Hopefully you found this review useful. At the end of the day, I’m an athlete just like you looking for the most detail possible on a new purchase – so my review is written from the standpoint of how I used the device. The reviews generally take a lot of hours to put together, so it’s a fair bit of work (and labor of love). As you probably noticed by looking below, I also take time to answer all the questions posted in the comments – and there’s quite a bit of detail in there as well.

If you're shopping for the Garmin Fenix Chronos or any other accessory items, please consider using the affiliate links below! As an Amazon Associate I earn from qualifying purchases. It doesn’t cost you anything extra, but your purchases help support this website a lot. Even more, if you shop with TPC (The Pro's Closet), you'll save $40 on purchases over $200 with coupon code DCRAIN40! The Pro's Closet has been a long-time partner of the site here - including sponsoring videos like my cargo bike race, as well as just being an awesome Colorado-based company full of good humans. Check them out with the links below and the DCRAIN40 coupon!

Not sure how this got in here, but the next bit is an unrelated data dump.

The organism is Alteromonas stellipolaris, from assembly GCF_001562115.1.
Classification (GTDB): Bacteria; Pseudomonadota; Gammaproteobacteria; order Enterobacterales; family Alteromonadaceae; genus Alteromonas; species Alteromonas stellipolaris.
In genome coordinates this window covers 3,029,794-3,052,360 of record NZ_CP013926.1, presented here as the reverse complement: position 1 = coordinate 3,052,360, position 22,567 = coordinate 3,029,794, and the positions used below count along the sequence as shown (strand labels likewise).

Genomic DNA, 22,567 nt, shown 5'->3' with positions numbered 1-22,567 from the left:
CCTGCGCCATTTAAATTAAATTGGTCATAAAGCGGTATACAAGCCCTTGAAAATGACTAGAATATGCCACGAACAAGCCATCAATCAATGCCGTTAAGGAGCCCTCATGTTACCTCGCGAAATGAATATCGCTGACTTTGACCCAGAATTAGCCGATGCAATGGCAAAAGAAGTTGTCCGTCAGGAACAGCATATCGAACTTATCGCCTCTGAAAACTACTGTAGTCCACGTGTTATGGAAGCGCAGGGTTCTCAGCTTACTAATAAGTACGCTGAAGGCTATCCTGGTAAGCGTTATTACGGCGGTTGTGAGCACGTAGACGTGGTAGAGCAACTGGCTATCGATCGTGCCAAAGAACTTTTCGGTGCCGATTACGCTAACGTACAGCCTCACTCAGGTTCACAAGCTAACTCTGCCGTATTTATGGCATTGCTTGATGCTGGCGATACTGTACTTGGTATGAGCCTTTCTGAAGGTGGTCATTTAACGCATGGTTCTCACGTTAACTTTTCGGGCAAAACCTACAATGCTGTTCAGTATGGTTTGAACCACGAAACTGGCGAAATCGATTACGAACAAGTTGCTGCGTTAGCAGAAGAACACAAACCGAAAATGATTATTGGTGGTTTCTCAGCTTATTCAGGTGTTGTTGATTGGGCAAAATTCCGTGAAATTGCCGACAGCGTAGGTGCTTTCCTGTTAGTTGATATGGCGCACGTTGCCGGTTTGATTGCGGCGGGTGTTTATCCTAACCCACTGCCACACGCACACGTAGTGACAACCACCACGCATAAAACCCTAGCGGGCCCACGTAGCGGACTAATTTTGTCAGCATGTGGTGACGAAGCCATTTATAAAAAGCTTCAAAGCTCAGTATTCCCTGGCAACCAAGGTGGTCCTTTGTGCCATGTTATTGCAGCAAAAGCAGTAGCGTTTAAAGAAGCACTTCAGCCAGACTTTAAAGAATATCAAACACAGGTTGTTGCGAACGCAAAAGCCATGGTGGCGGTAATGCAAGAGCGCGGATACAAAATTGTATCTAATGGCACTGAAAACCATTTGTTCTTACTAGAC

Since the Garmin Fenix Chronos is no longer sold, I recommend looking at Garmin MARQ Athlete:

And finally, here’s a handy list of accessories that work well with this unit (and some that I showed in the review). Given the unit pairs with ANT+ & Bluetooth Smart sensors, you can use just about anything though.

This is a dual ANT+/Bluetooth Smart cycling cadence sensor that you strap to your crank arm, but also does dual Bluetooth Smart, so you can pair it both to Zwift and another Bluetooth Smart app at once if you want.

This is one of the top straps I use daily for accuracy comparisons (the others being the Polar H9/H10). It's dual ANT+/Bluetooth Smart, and in fact dual-Bluetooth Smart too, in case you need multiple connectons.

While optical HR works on some newer Garmin watches, if you're looking for higher levels of accuracy, the HRM-TRI or HRM-SWIM are less expensive than the HRM-PRO, but lack the Bluetooth connectivity and a few other features.